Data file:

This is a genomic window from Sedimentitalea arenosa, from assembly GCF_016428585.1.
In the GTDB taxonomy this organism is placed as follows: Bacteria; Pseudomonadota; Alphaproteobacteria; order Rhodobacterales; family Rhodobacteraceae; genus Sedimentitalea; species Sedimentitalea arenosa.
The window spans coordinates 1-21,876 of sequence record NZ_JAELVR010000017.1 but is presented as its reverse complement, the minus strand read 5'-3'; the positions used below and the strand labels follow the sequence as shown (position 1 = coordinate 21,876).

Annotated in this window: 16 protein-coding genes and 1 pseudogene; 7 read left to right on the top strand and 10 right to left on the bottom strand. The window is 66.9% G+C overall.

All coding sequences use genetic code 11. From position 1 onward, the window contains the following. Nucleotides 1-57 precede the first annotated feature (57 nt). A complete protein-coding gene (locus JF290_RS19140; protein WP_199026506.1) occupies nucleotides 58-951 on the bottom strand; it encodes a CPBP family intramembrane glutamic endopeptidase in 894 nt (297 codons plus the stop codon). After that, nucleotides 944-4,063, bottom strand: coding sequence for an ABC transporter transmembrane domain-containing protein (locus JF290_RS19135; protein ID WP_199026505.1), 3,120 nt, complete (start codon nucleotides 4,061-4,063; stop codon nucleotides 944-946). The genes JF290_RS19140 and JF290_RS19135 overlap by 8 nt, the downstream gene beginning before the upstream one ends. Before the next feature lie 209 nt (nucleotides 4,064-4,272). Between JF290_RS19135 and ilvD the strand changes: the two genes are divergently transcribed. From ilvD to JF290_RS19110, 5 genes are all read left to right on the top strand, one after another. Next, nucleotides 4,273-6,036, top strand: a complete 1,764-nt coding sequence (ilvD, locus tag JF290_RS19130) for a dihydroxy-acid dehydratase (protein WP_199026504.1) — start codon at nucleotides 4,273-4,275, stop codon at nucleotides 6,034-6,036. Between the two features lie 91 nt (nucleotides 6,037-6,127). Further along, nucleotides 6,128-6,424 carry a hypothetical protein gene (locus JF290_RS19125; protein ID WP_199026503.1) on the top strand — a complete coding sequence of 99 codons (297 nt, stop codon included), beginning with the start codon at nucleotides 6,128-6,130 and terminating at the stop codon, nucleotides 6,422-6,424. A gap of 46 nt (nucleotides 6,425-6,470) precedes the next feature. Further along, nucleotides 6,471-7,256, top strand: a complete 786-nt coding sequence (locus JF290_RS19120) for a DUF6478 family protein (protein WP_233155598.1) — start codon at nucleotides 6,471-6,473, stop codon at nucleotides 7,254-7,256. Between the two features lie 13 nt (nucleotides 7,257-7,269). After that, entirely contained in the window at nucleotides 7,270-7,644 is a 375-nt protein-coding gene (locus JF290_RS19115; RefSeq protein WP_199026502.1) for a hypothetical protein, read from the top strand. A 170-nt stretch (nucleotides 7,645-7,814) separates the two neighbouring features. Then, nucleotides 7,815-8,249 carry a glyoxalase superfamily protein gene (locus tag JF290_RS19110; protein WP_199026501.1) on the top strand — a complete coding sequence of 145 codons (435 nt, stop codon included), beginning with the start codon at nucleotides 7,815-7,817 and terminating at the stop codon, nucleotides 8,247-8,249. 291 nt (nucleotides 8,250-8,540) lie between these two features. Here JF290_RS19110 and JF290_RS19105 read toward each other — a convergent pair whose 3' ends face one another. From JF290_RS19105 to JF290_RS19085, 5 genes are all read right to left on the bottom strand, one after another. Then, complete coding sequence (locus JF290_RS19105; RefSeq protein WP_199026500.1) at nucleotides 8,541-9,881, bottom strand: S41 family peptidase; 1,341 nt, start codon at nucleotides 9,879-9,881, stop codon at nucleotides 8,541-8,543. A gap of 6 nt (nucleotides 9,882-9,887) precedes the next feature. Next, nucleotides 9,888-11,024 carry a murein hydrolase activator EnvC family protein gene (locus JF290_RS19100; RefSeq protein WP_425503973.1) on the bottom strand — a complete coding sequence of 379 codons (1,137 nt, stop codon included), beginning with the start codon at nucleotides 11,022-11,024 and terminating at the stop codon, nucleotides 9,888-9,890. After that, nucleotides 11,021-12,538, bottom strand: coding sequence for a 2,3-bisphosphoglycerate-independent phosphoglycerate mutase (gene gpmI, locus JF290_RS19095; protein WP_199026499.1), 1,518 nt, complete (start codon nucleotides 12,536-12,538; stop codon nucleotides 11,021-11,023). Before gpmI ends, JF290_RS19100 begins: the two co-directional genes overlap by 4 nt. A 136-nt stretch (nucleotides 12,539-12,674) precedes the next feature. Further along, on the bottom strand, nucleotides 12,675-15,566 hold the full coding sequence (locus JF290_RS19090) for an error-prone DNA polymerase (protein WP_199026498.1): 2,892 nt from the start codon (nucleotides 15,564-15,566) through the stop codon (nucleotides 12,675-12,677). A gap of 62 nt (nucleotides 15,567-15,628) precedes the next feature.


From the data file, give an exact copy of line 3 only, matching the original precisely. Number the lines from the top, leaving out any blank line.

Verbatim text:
The window spans coordinates 1-21,876 of sequence record NZ_JAELVR010000017.1 but is presented as its reverse complement, the minus strand read 5'-3'; the positions used below and the strand labels follow the sequence as shown (position 1 = coordinate 21,876).